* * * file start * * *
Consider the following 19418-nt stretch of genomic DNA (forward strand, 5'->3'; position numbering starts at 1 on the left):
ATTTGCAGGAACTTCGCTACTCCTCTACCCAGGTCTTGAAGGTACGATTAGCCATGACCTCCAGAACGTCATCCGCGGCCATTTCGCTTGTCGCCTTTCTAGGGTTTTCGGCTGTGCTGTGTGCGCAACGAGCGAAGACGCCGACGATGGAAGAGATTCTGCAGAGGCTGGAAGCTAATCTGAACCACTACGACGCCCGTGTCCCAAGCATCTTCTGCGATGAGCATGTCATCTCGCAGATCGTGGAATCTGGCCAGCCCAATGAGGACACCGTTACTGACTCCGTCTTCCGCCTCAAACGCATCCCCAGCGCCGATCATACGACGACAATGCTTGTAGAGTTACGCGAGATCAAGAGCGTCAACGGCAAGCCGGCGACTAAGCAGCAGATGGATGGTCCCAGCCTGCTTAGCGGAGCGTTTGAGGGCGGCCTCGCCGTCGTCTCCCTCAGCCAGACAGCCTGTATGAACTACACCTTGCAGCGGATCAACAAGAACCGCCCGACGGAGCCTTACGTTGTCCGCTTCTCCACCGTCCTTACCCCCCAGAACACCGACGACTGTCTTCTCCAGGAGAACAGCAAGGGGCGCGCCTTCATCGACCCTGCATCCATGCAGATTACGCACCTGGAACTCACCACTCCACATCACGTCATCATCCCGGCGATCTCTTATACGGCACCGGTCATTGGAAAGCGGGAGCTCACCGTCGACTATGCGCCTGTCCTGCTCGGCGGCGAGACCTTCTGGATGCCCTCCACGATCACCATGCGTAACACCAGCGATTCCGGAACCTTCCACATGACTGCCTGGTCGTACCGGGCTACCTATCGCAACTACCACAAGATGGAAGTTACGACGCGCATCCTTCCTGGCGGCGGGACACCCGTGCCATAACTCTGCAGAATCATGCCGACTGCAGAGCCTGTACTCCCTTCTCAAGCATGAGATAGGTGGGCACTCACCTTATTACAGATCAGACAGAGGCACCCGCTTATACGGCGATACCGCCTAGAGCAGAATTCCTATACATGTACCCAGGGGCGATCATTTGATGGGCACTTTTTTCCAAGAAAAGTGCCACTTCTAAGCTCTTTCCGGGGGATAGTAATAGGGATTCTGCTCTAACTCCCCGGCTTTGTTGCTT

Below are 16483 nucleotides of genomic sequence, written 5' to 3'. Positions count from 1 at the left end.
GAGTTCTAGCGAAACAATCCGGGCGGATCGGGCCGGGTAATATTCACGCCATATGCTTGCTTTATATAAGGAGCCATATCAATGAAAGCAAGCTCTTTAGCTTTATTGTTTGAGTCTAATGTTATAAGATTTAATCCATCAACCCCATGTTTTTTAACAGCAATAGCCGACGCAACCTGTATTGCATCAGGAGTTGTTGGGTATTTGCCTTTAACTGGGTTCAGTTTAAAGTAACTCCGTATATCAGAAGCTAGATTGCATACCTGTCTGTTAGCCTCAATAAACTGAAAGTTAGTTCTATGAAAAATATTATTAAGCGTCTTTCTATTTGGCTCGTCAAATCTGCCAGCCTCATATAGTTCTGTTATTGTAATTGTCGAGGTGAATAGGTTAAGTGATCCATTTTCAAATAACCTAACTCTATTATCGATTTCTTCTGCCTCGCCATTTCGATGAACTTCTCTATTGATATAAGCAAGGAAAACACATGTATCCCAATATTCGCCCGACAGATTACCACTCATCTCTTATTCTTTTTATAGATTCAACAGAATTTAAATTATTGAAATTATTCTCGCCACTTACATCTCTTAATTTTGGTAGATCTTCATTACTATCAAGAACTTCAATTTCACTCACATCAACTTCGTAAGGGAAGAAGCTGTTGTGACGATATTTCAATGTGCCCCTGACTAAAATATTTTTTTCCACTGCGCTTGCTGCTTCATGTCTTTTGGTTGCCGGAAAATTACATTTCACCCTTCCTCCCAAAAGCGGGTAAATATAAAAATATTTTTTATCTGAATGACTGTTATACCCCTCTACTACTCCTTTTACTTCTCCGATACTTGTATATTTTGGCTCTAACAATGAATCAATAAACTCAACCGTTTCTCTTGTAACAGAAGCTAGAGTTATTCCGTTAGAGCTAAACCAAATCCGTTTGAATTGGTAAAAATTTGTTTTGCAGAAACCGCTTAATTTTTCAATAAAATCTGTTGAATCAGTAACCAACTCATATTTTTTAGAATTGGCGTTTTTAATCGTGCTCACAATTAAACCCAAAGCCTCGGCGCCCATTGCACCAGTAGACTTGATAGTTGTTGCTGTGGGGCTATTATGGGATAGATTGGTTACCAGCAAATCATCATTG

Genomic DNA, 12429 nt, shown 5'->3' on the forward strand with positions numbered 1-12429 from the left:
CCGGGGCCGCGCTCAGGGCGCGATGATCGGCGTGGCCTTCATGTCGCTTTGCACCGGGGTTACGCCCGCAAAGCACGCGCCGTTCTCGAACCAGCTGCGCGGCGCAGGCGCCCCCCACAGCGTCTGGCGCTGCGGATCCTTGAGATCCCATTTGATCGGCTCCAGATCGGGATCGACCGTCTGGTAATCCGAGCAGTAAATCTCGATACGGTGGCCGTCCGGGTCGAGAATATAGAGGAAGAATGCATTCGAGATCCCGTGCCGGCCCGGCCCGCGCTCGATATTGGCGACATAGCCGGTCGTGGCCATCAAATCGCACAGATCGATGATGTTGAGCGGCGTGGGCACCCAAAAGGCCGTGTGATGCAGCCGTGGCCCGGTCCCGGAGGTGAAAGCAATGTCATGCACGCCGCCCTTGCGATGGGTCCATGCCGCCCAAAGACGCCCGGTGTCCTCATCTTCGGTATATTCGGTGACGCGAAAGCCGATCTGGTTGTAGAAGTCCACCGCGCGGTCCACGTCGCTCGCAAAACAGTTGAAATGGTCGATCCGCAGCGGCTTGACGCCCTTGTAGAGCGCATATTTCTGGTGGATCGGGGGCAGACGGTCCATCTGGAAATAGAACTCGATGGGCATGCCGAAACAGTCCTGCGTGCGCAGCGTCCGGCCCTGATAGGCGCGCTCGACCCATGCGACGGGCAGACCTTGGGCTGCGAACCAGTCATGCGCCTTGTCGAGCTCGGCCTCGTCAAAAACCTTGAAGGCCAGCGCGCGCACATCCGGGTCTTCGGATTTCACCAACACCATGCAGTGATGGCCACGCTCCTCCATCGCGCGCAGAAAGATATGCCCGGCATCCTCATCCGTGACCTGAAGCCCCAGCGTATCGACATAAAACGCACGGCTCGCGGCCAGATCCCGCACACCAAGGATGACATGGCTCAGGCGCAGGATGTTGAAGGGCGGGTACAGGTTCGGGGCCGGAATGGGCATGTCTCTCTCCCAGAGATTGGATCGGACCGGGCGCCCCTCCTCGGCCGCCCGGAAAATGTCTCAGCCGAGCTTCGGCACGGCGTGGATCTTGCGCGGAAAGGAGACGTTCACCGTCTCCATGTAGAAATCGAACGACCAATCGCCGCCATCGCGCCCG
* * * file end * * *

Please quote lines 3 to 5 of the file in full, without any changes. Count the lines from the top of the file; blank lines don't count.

Below are 16483 nucleotides of genomic sequence, written 5' to 3'. Positions count from 1 at the left end.
GAGTTCTAGCGAAACAATCCGGGCGGATCGGGCCGGGTAATATTCACGCCATATGCTTGCTTTATATAAGGAGCCATATCAATGAAAGCAAGCTCTTTAGCTTTATTGTTTGAGTCTAATGTTATAAGATTTAATCCATCAACCCCATGTTTTTTAACAGCAATAGCCGACGCAACCTGTATTGCATCAGGAGTTGTTGGGTATTTGCCTTTAACTGGGTTCAGTTTAAAGTAACTCCGTATATCAGAAGCTAGATTGCATACCTGTCTGTTAGCCTCAATAAACTGAAAGTTAGTTCTATGAAAAATATTATTAAGCGTCTTTCTATTTGGCTCGTCAAATCTGCCAGCCTCATATAGTTCTGTTATTGTAATTGTCGAGGTGAATAGGTTAAGTGATCCATTTTCAAATAACCTAACTCTATTATCGATTTCTTCTGCCTCGCCATTTCGATGAACTTCTCTATTGATATAAGCAAGGAAAACACATGTATCCCAATATTCGCCCGACAGATTACCACTCATCTCTTATTCTTTTTATAGATTCAACAGAATTTAAATTATTGAAATTATTCTCGCCACTTACATCTCTTAATTTTGGTAGATCTTCATTACTATCAAGAACTTCAATTTCACTCACATCAACTTCGTAAGGGAAGAAGCTGTTGTGACGATATTTCAATGTGCCCCTGACTAAAATATTTTTTTCCACTGCGCTTGCTGCTTCATGTCTTTTGGTTGCCGGAAAATTACATTTCACCCTTCCTCCCAAAAGCGGGTAAATATAAAAATATTTTTTATCTGAATGACTGTTATACCCCTCTACTACTCCTTTTACTTCTCCGATACTTGTATATTTTGGCTCTAACAATGAATCAATAAACTCAACCGTTTCTCTTGTAACAGAAGCTAGAGTTATTCCGTTAGAGCTAAACCAAATCCGTTTGAATTGGTAAAAATTTGTTTTGCAGAAACCGCTTAATTTTTCAATAAAATCTGTTGAATCAGTAACCAACTCATATTTTTTAGAATTGGCGTTTTTAATCGTGCTCACAATTAAACCCAAAGCCTCGGCGCCCATTGCACCAGTAGACTTGATAGTTGTTGCTGTGGGGCTATTATGGGATAGATTGGTTACCAGCAAATCATCATTG

Genomic DNA, 12429 nt, shown 5'->3' on the forward strand with positions numbered 1-12429 from the left: